U.S. Stocks Close Firmly Negative Following Late-Day Pullback
Stocks turned in a lackluster performance throughout much of the trading session on Tuesday before coming under pressure going into the close. The major averages all moved to the downside, partly offsetting the strong gains posted in the previous session.
The major averages ended the day just off their lows of the session. The Dow tumbled 390.51 points or 1.6 percent to 24,206.86, the Nasdaq slid 49.72 points or 0.5 percent to 9,185.10 and the S&P 500 slumped 30.97 points or 1.1 percent to 2,922.94.
The late-day weakness on Wall Street came as traders cashed in on the rally seen on Monday, which lifted the Nasdaq and the S&P 500 to their best closing levels in over two months.
Traders have recently expressed considerable optimism about the economy reopening, although lingering concerns about the coronavirus pandemic lead to some caution.
Traders were also reacting to comments from Federal Reserve Chair Jerome Powell, who reaffirmed the central bank will provide more support to the economy.
Testifying before the Senate Banking Committee, Powell said the central bank needs to be prepared to “act further and I would say we are, if the need is there.”
“As a society, we should do everything we can to provide relief to those who are suffering for the public good,” Powell said.
On the U.S. economic front, the Commerce Department released a report showing another steep drop in new residential construction in the U.S. in the month of April.
The report said housing starts plummeted by 30.2 percent to an annual rate of 891,000 in April after tumbling by 18.6 percent to a revised 1.276 million in March.
Economists had expected housing stocks to plunge by 23.8 percent to a rate of 927,000 from the 1.216 million originally reported for the previous month.
The Commerce Department said building permits also slumped by 20.8 percent to an annual rate of 1.074 million in April after falling by 5.7 percent to a revised 1.356 million in March.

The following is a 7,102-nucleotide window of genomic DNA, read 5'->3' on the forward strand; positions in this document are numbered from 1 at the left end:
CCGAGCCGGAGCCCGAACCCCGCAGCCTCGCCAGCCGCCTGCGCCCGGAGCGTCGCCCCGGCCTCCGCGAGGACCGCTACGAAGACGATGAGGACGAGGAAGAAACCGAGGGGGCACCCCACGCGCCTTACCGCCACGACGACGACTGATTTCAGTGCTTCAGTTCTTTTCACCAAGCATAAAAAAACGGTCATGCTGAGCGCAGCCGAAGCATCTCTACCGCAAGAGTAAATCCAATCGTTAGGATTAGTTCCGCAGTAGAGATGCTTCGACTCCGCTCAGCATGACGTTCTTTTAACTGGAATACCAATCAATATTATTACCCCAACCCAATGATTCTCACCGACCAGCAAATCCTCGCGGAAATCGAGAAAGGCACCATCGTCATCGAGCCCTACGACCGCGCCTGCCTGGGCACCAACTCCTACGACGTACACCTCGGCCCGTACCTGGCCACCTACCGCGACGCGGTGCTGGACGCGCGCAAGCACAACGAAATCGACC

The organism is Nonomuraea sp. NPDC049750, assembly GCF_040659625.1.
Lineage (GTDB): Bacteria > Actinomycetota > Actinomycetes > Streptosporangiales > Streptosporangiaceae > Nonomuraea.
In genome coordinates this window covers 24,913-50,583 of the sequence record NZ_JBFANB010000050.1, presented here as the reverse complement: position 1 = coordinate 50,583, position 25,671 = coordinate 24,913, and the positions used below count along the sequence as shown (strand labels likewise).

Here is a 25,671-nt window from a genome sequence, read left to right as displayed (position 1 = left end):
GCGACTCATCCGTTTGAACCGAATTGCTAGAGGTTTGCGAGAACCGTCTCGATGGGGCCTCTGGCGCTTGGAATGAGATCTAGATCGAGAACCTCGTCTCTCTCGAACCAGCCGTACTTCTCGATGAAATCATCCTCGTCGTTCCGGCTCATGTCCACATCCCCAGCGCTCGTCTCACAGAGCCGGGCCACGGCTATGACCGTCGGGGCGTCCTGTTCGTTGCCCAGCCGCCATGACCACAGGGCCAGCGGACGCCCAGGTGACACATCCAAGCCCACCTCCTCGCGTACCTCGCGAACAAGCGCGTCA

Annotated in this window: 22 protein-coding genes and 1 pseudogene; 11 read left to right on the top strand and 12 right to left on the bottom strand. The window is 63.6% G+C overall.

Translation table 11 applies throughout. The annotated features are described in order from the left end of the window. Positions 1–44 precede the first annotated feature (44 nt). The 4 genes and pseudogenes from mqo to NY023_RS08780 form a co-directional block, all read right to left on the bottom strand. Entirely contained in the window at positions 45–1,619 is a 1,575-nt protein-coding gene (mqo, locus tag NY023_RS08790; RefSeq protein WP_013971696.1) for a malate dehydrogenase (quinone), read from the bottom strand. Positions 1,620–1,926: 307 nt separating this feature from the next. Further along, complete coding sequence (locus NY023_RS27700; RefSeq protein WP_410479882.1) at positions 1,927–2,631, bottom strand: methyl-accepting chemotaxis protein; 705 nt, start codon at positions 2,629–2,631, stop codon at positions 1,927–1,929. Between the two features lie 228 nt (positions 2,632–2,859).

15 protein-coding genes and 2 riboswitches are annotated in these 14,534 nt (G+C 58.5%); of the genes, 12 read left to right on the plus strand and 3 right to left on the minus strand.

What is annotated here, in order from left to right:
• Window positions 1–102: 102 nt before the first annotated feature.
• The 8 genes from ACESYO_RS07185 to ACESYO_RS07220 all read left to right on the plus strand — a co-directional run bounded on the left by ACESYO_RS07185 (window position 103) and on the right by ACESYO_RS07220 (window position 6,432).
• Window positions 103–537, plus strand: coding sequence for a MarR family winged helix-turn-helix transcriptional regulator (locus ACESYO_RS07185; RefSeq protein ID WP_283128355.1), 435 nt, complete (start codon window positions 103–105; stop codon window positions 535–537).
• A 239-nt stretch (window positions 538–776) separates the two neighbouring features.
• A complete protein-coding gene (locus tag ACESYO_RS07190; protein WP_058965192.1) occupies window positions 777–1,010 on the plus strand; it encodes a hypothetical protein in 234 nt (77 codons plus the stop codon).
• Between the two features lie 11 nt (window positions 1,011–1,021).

Building permits, an indicator of future housing demand, had been expected to nosedive by 26.1 percent to a rate of 1 million from the 1.353 million originally reported for the previous month.
Oil service stocks moved sharply lower over the course of the session, dragging the Philadelphia Oil Service Index down by 4.8 percent.
The weakness in the sector came despite an increase by the price of crude oil, as crude for June delivery climbed $0.68 to $32.50 a barrel.
Significant weakness was also visible among financial stocks, with the KBW Bank Index and the NYSE Arca Broker/Dealer Index slumping by 3.5 percent and 2.8 percent, respectively.
Telecom, utilities and biotechnology stocks also saw notable weakness, while gold stocks moved sharply higher amid a rebound by the price of the precious metal.
In overseas trading, stock markets across the Asia-Pacific region moved sharply higher during trading on Tuesday. Japan’s Nikkei 225 Index jumped by 1.5 percent, while Hong Kong’s Hang Seng Index spiked by 1.9 percent.
Meanwhile, the major European markets ended the day mixed. While the German DAX Index edged up by 0.2 percent, the U.K.’s FTSE 100 Index and the French CAC 40 Index fell by 0.8 percent and 0.9 percent, respectively.
In the bond market, treasuries regained ground after moving sharply lower in the previous session. As a result, the yield on the benchmark ten-year note, which moves opposite of its price, fell by 3.3 basis points at 0.711 percent.
Trading on Wednesday may be impacted by reaction to the minutes of the Federal Reserve’s latest monetary policy meeting.
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